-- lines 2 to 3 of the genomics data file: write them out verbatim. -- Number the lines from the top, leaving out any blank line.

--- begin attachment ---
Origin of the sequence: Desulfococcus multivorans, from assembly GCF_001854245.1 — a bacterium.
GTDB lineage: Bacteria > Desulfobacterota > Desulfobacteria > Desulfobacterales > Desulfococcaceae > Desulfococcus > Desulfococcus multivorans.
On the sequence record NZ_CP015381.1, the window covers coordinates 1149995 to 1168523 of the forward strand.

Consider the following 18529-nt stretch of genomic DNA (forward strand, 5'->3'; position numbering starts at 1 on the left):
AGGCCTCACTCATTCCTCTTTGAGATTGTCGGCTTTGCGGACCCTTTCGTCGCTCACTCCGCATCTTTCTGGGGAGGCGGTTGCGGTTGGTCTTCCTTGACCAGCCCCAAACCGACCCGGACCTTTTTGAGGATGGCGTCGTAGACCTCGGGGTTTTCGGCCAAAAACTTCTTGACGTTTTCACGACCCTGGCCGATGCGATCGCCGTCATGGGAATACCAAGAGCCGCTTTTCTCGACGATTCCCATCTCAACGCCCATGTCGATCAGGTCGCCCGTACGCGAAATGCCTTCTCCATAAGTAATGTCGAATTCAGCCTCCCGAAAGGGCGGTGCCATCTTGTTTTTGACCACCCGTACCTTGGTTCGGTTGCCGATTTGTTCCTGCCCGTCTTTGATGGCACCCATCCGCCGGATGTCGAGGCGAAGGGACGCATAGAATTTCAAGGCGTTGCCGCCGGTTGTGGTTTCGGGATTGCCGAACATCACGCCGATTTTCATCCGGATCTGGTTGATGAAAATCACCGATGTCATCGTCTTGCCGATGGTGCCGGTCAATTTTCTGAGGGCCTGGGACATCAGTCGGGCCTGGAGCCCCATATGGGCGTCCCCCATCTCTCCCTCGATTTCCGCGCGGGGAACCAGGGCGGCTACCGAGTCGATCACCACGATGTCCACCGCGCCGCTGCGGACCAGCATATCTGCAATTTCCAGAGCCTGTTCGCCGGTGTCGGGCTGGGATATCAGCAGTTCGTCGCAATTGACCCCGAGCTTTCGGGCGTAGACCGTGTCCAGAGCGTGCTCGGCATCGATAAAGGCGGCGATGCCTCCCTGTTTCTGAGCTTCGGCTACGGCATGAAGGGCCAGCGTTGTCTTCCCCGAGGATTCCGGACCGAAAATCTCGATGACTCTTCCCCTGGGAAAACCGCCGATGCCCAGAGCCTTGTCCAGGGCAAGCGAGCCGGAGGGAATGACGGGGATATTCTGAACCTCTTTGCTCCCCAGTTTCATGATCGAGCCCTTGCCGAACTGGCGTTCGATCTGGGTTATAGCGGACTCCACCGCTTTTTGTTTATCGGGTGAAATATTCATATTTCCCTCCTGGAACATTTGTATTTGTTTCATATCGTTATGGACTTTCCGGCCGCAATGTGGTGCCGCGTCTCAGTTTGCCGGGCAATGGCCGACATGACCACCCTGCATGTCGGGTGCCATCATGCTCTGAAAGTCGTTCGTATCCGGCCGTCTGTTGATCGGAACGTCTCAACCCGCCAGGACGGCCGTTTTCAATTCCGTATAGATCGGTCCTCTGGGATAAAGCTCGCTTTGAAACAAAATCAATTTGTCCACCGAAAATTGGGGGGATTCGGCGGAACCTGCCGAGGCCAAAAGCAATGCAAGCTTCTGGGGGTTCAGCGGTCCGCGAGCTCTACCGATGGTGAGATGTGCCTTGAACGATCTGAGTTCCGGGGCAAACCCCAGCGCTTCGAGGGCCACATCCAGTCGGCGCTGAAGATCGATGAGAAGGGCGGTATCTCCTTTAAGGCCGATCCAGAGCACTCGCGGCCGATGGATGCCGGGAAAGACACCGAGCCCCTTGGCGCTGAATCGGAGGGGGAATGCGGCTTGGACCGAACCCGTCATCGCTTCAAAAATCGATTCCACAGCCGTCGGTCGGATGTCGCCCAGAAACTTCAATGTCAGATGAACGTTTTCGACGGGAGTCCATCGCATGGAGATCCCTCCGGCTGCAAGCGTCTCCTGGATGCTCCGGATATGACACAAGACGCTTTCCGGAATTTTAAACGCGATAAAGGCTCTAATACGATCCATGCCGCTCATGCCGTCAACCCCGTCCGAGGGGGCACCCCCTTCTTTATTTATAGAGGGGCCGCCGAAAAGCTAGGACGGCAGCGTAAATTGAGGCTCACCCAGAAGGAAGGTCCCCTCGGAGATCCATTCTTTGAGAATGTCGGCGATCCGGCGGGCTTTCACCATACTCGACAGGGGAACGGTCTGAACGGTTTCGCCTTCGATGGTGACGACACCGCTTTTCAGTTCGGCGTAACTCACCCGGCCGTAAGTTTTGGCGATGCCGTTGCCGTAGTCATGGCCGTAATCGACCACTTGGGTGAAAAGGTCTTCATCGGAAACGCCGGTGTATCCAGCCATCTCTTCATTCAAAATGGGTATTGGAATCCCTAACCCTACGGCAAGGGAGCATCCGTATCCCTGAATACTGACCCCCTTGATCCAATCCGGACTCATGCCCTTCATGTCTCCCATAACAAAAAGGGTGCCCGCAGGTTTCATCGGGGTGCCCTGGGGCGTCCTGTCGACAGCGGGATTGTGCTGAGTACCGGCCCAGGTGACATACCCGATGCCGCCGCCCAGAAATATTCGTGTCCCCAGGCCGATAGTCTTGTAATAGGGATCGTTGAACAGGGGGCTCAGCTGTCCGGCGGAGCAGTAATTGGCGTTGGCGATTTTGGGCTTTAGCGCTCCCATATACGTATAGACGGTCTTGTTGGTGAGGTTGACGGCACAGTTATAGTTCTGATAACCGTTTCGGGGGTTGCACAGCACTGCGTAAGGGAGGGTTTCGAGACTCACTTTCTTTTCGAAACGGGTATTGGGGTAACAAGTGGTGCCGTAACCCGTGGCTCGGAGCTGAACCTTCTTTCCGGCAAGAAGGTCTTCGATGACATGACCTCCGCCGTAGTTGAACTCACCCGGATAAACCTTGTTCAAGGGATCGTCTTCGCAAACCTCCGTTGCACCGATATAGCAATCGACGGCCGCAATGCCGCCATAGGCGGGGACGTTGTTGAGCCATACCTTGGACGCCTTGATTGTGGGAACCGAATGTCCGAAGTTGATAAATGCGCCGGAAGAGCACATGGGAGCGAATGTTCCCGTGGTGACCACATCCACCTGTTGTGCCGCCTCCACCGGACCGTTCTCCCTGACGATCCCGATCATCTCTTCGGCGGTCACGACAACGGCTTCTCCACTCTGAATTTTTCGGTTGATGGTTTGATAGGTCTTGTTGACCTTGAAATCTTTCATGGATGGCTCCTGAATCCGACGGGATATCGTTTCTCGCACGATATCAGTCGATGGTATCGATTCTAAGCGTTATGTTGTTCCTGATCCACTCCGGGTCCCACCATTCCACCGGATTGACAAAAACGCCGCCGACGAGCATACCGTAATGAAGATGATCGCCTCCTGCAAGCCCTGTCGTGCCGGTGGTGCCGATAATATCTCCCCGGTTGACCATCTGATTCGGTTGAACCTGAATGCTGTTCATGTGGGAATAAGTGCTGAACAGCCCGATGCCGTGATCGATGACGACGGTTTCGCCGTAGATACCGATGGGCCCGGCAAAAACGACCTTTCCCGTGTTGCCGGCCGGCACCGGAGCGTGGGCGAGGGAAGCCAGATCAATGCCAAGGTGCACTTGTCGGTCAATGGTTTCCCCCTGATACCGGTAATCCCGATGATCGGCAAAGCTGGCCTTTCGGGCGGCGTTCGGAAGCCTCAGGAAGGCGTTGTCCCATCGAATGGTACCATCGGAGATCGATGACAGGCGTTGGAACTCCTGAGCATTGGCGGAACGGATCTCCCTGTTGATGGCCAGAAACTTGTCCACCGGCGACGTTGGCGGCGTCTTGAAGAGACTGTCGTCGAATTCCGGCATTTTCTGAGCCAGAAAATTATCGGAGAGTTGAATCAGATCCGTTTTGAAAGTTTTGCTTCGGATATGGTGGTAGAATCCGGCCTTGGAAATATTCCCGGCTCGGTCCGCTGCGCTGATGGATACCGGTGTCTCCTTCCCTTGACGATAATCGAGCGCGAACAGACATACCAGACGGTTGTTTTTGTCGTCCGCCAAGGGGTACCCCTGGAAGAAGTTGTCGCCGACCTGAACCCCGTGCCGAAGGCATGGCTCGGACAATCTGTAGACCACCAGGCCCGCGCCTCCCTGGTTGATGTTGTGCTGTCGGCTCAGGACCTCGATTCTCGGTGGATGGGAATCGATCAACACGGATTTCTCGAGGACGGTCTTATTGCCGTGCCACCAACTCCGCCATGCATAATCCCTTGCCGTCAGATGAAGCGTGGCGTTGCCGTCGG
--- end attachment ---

GTDB lineage: Bacteria > Desulfobacterota > Desulfobacteria > Desulfobacterales > Desulfococcaceae > Desulfococcus > Desulfococcus multivorans.
On the sequence record NZ_CP015381.1, the window covers coordinates 1149995 to 1168523 of the forward strand.